Here is the image in its brass mat –
And a scan of the bare plate without the mat. I have done some dust removal for the purpose of clarifying the image, and applied a little unsharp mask to the image to bring out detail that would be softened in the scanning process, but otherwise this is an accurate representation of the plate and its condition. The image and the case have condition issues, but it’s an unique piece – where are you ever going to find another copy of this image? Despite the plate condition, you can clearly see the hand-coloring of the uniforms, the flesh-tones, and even the lit ends of the cigars have been tinted red!
The case as a whole is generally in good shape, but the lid is missing the velvet pad. This isn’t such a horrible problem, as the velvet pad can always be replaced, but it would have been terrific if it had remained, as the pad might well have had identifying information about the photographer and his location.
I know I’ve harped on the topic of Victorian-era images of affectionate men before, but I’ll do it again, especially since an image like this can be so fraught with meaning mis-applied by modern sensibilities.
Here we have a pair of Confederate soldiers. They are arm-in-arm, casually smoking cigars. I read the gesture as being purely affectionate, bonding between two soldiers who may be not only deep friends but it also reads to me as reassurance in the face of potential mortality. This one lacks any suggestion of sexuality, but I love the way it humanizes two soldiers that it would be easy for us 150 years after the fact to pigeonhole for their support of a cause we today condemn.
My latest cased image acquisition. In contrast to the daguerreotype pair I just purchased, this is a tintype in a brass mat and frame in a gutta-percha (thermoplastic) case.
The case on this was even lovelier than I expected – there are no major chips or cracks, and the lock is in good working order. Oftentimes the clasping mechanism has become bent over the last 150 years and either tries to form a hermetic seal or refuses to hold the two halves together at all.
When you buy something like this, you never know entirely what you’re getting. Sellers don’t always describe everything with 100% accuracy, as much out of ignorance as anything else (rarely is it ill-will – lots of people just don’t know a lot about what they’re selling). This was described as of a post-Civil War US Army soldier. The fact that it is a tintype and not an ambrotype or a CDV would lend credence to that theory, as tintypes were immensely popular after the war, and although not exclusively an American phenomenon, their greatest popularity was in the United States. However, several things about the uniform suggest that A: it is not American, and B: it is potentially pre- or inter-war. In researching US Army uniforms, I found several uniform stylings from the 1840s-50s that bear a resemblance to the jacket he is wearing. But in my understanding of US Army uniforms (hardly encyclopedic) there was never a pith helmet issued. The rifle appears to be a percussion-cap rifle, which if American, could be an 1840s Harpers Ferry Arsenal product.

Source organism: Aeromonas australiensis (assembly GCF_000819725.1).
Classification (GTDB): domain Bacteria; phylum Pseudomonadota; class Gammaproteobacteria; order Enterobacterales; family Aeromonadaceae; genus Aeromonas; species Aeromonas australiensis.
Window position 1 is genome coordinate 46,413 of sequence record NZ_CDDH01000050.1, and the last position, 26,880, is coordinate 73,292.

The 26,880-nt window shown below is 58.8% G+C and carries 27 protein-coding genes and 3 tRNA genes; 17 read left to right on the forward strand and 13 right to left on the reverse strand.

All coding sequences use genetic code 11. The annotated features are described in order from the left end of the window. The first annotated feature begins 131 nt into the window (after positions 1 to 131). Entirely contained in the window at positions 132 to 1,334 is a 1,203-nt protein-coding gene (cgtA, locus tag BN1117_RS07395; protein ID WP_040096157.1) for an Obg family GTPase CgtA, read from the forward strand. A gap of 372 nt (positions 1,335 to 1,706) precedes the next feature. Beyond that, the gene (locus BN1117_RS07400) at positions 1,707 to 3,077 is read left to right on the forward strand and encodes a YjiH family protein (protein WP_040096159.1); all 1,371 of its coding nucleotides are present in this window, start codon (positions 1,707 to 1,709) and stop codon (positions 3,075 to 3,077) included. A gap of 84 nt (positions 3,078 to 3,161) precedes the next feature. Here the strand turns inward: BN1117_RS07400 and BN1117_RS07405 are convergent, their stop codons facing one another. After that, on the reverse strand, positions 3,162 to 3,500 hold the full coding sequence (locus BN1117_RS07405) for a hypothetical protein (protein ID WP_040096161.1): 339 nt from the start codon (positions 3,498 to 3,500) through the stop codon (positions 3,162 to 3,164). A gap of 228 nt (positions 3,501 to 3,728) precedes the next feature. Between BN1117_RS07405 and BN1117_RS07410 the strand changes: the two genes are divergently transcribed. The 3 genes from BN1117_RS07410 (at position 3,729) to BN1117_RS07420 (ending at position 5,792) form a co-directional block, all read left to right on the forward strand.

Another possibility is that this is a cadet at one of the private military academies. I can rule out The Citadel, VMI, and West Point as possibilities as their uniforms are sufficiently different, particularly in the cuffs of the sleeves.
This photo was taken out-of-doors as can be seen from the grass in the foreground stopping at the canvas backdrop.
You can also see on the scan of the tintype out of its packet that there are scuff marks from the mat. They appear to match the mat, but this is not definitive. The case just feels wrong for the image – it seems to be earlier than the image, and much fancier than you would associate with a tintype. My instinct tells me that sometime after the image was made, someone decided to do a case-ectomy and swap the original case, be it leather or a paper sleeve, for this one. The scratches to the emulsion also seem to suggest that this image was not in a case for its entire life.
Into every life a little rain must fall now and again. Here is the latest arrival to my collection – a pair of British soldiers posing atop a cheetah skin rug. I’m not sure of the date – perhaps some military history buffs out there will be able to identify the time period more precisely (my best guess is between 1890-1910, perhaps as old as the 1880s) but more likely in the 19th century. In any case, the seller shipped it in a plastic sleeve that was loose, and held down with tape. The card either through direct action of the seller or carelessness got attached to the tape, and a big chunk of the emulsion lifted off the card. FORTUNATELY, A: I didn’t pay a lot for the image, and B: the big chunk stayed intact, so it is possible it can be re-attached without being too terribly obvious.